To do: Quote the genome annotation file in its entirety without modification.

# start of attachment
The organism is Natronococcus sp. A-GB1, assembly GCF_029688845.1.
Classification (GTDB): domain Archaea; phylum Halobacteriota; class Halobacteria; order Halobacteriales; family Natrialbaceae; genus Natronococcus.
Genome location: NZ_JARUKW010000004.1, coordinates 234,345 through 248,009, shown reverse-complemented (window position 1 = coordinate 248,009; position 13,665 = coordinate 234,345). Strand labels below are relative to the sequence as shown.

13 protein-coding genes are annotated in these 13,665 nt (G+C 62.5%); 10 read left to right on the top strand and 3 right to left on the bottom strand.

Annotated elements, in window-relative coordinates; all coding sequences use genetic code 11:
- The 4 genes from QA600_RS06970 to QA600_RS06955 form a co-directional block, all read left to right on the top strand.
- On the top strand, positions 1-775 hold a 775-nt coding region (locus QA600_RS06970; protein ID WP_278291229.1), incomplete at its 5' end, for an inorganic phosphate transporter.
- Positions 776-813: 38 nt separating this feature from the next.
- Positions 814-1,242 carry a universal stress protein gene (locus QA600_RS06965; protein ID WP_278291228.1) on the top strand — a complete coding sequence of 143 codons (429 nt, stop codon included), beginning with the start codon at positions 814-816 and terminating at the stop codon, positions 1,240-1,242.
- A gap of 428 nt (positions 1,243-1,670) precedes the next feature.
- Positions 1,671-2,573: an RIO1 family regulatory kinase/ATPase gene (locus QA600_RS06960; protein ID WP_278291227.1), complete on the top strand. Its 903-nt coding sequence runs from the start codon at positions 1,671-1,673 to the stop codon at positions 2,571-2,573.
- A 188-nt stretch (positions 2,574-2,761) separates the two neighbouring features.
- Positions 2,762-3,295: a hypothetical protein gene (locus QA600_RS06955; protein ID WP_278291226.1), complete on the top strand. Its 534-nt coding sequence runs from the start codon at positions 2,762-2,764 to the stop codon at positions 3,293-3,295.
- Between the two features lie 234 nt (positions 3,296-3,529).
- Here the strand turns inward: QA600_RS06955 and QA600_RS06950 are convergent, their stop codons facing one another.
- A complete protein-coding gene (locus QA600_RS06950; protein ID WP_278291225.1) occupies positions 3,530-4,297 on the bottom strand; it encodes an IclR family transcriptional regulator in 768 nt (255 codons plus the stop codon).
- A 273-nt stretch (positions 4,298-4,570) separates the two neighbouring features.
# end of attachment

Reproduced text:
The organism is Natronococcus sp. A-GB1, assembly GCF_029688845.1.
Classification (GTDB): domain Archaea; phylum Halobacteriota; class Halobacteria; order Halobacteriales; family Natrialbaceae; genus Natronococcus.
Genome location: NZ_JARUKW010000004.1, coordinates 234,345 through 248,009, shown reverse-complemented (window position 1 = coordinate 248,009; position 13,665 = coordinate 234,345). Strand labels below are relative to the sequence as shown.

13 protein-coding genes are annotated in these 13,665 nt (G+C 62.5%); 10 read left to right on the top strand and 3 right to left on the bottom strand.

Annotated elements, in window-relative coordinates; all coding sequences use genetic code 11:
- The 4 genes from QA600_RS06970 to QA600_RS06955 form a co-directional block, all read left to right on the top strand.
- On the top strand, positions 1-775 hold a 775-nt coding region (locus QA600_RS06970; protein ID WP_278291229.1), incomplete at its 5' end, for an inorganic phosphate transporter.
- Positions 776-813: 38 nt separating this feature from the next.
- Positions 814-1,242 carry a universal stress protein gene (locus QA600_RS06965; protein ID WP_278291228.1) on the top strand — a complete coding sequence of 143 codons (429 nt, stop codon included), beginning with the start codon at positions 814-816 and terminating at the stop codon, positions 1,240-1,242.
- A gap of 428 nt (positions 1,243-1,670) precedes the next feature.
- Positions 1,671-2,573: an RIO1 family regulatory kinase/ATPase gene (locus QA600_RS06960; protein ID WP_278291227.1), complete on the top strand. Its 903-nt coding sequence runs from the start codon at positions 1,671-1,673 to the stop codon at positions 2,571-2,573.
- A 188-nt stretch (positions 2,574-2,761) separates the two neighbouring features.
- Positions 2,762-3,295: a hypothetical protein gene (locus QA600_RS06955; protein ID WP_278291226.1), complete on the top strand. Its 534-nt coding sequence runs from the start codon at positions 2,762-2,764 to the stop codon at positions 3,293-3,295.
- Between the two features lie 234 nt (positions 3,296-3,529).
- Here the strand turns inward: QA600_RS06955 and QA600_RS06950 are convergent, their stop codons facing one another.
- A complete protein-coding gene (locus QA600_RS06950; protein ID WP_278291225.1) occupies positions 3,530-4,297 on the bottom strand; it encodes an IclR family transcriptional regulator in 768 nt (255 codons plus the stop codon).
- A 273-nt stretch (positions 4,298-4,570) separates the two neighbouring features.